10 Oct 2009
Americans, and the world at large, create astonishing amounts of garbage each year. Over twenty-one million plastic bags, and thirty six billion aluminum cans fill our landfills every year (5). Only a small portion of what we use actually gets recycled. This trash is not only dangerous to us, in terms of water and air pollution, but it is also dangerous to many forms of sea life who mistake the trash for food. It is vital to the planet’s health that we not only find ways to reduce the amount of trash we create, but that we find ways to recycle what we use.
First, the problem that is plaguing our oceans.
On September 15th, 2007, 378,000 volunteers across 76 countries cleaned up over six million pounds of garbage from their respective countries’ coastlines. (Sherwood) New Jersey, a small state with only 127 (“Hangout nj”) miles of coastline, cleaned up over 580,000 plastic bags and 1.2 million bottles and cans, and it is estimated that the trash that lines our beaches every year is only a small fraction of the garbage that resides in the oceans.
Aside from being a total eyesore and deterrent for tourism (Ballance, Ryan and Turpie) trash along the beaches is dangerous to sea birds who may pick up bottle caps thinking they’re food, causing problems. Plastic bags in the ocean can decay into toxic, tiny plastic pieces, or be confused by some forms of sea life for food. Sea turtles, for example. will confuse plastic bags for jellyfish and die from either choking or having their digestive tracts clogged.
The most dangerous item, however, is derelict fishing gear (4), which accounts for 72% of all entanglements of sea life. Discarded fishing gear can entangle dolphins and cause them to drown or become overburdened with having to tow the extra weight around.
Fortunately, the Ocean Conservancy is an organization dedicated to conserving the world’s oceans. They host an annual, worldwide beach cleanup where volunteers clean up beaches and local waterways of garbage and other debris. In addition, the results of the cleanup are published in an effort to further educate the world on how we are polluting the ocean, and how we may stop, or slow the process. The publications of these results show what types of trash are polluting the world’s oceans, and has affected policies all the way from the local level to the global.
The Ocean Conservancy group’s beach cleanup is very organized, with them overseeing the cleanup on a broad level while zone captains oversee the cleanup within the scope of cities or countries, and site captains oversee the cleanup of an individual site. While the annual cleanup day is the third Saturday of September, it is possible to hold a clean up on any day in September or October to account for scheduling conflicts, weather conditions or religious ceremonies.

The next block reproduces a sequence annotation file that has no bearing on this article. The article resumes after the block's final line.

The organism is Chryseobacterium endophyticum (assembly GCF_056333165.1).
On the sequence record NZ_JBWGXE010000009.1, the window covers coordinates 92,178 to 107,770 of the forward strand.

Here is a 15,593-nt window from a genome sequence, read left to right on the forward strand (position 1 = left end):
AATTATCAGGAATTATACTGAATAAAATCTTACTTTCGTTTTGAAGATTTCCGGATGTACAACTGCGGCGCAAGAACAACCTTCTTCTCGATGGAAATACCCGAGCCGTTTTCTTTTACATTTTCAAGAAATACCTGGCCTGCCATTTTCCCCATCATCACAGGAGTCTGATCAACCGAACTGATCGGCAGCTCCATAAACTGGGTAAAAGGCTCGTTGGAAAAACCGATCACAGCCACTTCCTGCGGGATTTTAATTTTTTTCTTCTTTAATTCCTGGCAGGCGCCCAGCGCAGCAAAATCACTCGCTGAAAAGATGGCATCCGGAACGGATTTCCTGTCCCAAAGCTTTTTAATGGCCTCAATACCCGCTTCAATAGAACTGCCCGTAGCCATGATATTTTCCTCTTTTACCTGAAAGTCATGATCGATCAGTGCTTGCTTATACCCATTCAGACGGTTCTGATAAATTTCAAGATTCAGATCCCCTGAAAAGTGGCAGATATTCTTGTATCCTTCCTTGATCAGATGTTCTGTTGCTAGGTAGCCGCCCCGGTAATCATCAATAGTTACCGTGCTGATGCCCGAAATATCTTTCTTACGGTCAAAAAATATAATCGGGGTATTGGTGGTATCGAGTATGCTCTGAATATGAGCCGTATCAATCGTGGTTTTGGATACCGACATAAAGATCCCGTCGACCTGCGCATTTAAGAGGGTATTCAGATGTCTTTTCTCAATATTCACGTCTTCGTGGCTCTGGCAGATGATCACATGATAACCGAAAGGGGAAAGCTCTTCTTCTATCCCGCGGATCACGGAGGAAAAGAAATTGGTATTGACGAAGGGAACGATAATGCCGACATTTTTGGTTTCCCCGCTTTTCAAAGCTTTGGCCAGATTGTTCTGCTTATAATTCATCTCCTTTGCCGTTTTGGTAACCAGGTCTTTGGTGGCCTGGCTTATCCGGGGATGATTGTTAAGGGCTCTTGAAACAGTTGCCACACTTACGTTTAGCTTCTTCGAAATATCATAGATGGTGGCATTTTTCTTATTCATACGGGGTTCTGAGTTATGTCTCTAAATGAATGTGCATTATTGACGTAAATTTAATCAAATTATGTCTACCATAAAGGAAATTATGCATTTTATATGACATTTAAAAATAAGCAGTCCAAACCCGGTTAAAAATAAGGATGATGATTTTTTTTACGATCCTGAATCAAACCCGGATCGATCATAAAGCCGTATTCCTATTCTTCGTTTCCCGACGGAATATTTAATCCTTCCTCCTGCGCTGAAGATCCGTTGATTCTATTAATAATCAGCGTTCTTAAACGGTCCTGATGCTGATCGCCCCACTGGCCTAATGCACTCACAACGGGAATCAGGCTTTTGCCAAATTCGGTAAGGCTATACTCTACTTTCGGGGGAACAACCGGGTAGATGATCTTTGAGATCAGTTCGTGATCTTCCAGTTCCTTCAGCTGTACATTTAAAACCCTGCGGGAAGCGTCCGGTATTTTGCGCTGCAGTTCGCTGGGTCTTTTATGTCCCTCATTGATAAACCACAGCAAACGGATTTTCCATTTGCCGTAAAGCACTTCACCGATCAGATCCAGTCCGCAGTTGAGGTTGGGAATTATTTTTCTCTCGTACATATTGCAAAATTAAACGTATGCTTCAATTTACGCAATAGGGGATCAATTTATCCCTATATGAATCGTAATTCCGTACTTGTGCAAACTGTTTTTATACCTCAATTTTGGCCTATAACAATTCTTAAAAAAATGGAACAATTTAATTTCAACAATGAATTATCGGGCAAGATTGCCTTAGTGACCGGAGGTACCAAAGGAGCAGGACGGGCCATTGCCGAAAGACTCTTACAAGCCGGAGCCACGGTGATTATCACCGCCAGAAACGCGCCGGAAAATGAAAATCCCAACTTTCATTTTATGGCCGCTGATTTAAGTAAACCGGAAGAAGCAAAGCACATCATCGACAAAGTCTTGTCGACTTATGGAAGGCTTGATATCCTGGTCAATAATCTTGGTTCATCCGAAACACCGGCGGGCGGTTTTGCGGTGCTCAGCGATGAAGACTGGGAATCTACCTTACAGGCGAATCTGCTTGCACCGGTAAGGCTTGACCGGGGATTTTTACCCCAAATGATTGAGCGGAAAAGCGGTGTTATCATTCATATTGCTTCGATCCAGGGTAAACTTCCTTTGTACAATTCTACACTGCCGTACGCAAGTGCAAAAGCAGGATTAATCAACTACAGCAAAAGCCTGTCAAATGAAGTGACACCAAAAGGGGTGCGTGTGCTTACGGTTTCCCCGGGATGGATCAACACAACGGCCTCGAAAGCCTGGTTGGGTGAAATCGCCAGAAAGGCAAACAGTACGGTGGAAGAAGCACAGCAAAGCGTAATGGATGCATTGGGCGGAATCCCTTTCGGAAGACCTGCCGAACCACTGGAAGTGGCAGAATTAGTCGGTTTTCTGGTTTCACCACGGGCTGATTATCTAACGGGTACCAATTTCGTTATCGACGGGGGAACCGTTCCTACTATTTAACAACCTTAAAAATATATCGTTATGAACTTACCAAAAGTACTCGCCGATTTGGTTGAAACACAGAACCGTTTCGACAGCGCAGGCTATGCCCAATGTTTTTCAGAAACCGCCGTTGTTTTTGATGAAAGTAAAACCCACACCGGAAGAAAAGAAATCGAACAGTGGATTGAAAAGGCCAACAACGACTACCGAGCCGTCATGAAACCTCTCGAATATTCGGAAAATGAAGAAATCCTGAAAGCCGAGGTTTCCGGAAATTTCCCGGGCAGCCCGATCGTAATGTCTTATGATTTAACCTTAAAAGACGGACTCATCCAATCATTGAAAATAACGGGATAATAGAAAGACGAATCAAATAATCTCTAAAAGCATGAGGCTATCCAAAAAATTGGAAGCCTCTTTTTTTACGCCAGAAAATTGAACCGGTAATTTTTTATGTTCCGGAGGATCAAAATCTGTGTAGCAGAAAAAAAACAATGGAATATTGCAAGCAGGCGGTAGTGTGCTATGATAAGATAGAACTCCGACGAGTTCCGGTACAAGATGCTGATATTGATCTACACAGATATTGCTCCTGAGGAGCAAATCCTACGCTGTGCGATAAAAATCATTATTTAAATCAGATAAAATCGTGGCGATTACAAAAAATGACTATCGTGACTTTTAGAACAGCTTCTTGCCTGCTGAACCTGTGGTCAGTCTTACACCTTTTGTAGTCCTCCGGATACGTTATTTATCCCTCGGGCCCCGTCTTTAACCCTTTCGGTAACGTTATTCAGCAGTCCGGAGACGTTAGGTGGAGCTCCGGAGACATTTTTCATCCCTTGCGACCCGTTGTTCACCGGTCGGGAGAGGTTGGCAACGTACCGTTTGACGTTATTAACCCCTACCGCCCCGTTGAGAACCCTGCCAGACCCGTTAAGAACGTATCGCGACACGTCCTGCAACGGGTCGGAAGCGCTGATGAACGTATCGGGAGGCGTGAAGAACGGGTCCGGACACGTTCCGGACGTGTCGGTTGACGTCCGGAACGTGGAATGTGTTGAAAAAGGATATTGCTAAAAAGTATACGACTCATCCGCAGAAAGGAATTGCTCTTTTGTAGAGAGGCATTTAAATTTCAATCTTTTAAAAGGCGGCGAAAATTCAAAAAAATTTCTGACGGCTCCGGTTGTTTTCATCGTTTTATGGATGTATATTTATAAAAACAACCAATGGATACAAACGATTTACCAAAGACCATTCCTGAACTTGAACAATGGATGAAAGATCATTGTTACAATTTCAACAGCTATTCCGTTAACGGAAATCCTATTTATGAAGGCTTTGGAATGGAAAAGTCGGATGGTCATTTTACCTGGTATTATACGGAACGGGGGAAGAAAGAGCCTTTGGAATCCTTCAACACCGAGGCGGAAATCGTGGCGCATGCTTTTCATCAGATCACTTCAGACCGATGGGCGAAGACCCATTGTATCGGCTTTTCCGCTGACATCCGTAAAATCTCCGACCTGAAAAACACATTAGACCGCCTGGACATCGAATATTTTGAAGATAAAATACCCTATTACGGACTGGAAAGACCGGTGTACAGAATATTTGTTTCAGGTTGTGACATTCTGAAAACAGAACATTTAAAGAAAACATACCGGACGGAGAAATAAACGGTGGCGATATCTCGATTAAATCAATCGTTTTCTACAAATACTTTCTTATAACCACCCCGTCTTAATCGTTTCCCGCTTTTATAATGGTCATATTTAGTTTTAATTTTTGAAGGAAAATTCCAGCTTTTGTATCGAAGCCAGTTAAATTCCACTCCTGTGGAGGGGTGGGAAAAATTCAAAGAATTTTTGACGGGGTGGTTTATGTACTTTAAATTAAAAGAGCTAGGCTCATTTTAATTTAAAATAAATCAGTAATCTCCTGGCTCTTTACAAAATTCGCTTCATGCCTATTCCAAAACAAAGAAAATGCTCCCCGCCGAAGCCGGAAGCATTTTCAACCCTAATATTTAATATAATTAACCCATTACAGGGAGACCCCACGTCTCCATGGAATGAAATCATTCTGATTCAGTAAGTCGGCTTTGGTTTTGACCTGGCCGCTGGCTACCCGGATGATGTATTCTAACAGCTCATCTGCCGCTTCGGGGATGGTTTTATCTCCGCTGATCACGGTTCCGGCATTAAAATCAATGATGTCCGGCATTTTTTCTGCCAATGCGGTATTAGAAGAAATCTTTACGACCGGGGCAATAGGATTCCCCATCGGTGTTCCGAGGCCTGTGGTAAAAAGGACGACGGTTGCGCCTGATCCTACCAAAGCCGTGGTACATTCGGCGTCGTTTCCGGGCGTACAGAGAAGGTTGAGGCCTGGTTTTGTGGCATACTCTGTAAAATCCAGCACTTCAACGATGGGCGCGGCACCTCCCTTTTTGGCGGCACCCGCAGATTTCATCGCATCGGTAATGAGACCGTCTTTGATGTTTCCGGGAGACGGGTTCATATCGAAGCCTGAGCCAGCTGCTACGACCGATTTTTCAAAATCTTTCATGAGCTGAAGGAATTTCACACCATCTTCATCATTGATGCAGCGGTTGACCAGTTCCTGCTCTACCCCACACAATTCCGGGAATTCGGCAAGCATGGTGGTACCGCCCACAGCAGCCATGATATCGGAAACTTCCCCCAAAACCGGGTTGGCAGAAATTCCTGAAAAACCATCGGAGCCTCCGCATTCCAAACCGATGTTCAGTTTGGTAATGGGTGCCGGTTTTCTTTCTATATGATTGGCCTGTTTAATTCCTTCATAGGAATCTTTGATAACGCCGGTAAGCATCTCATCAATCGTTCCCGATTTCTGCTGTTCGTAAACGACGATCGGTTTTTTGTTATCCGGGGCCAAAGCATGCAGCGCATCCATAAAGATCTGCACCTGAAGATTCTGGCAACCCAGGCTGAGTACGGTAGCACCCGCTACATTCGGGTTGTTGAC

The more people that volunteer for the worldwide beach cleanup every year, the less the burden will be of cleaning up our world’s waterways and recording the findings.
Simply cleaning up the world’s beaches will not save the world, however. it is important that we reduce and reuse what we use. Both can be done on a local level, and while not everything can be recycled easily, such as plastic bags, some things can, such as aluminum cans. It takes 95% less energy to recycle an aluminum can than it does to make a new one (“College of Arts and Sciences & Conservatory of Music – Oberlin College”)
Since it is not economically feasible to recycle plastic bags it is better that reusable bags be used instead. While reusable bags cost money up front, they are durable and strong, and can pay for themselves in the long-run if a company offers a credit on each bag used.
Not using plastic bags will go a long way, since plastic is made from petroleum, and the production processes used requires non-reusable materials, but why stop there?
Production of electricity accounts for 40% of America’s carbon emissions (“College of Arts and Sciences & Conservatory of Music – Oberlin College”) Heating and cooling of water consume signigicant amounts of energy. High-efficiency toilets use less than 1.3 gallons of water per flush, while older toilets may use as much as 3.5 to 7 gallons, and older washing machines may use as much as 41 gallons per load, whereas newer machines may use as little as 28 gallons. Replacing appliances that use more water with ones that use less can lead to significant savings in energy and cost. Less energy consumption will reduce emissions from power plants and help the planet.
Because, to save the world, this is what needs to be done. It will not simply be enough to use the resources more efficiently, they must also be replenishable so that they do not run out.
Sherwood, Rena. “Six Million Pounds of Trash On Beaches.”
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Ocean Conservancy Group, Web. 9 Oct 2009. <http://www.oceanconservancy.org/site/PageServer?
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Mar 2009. Oberlin College, Web. 9 Oct 2009. <http://www.oberlin.edu/recycle/facts.html>.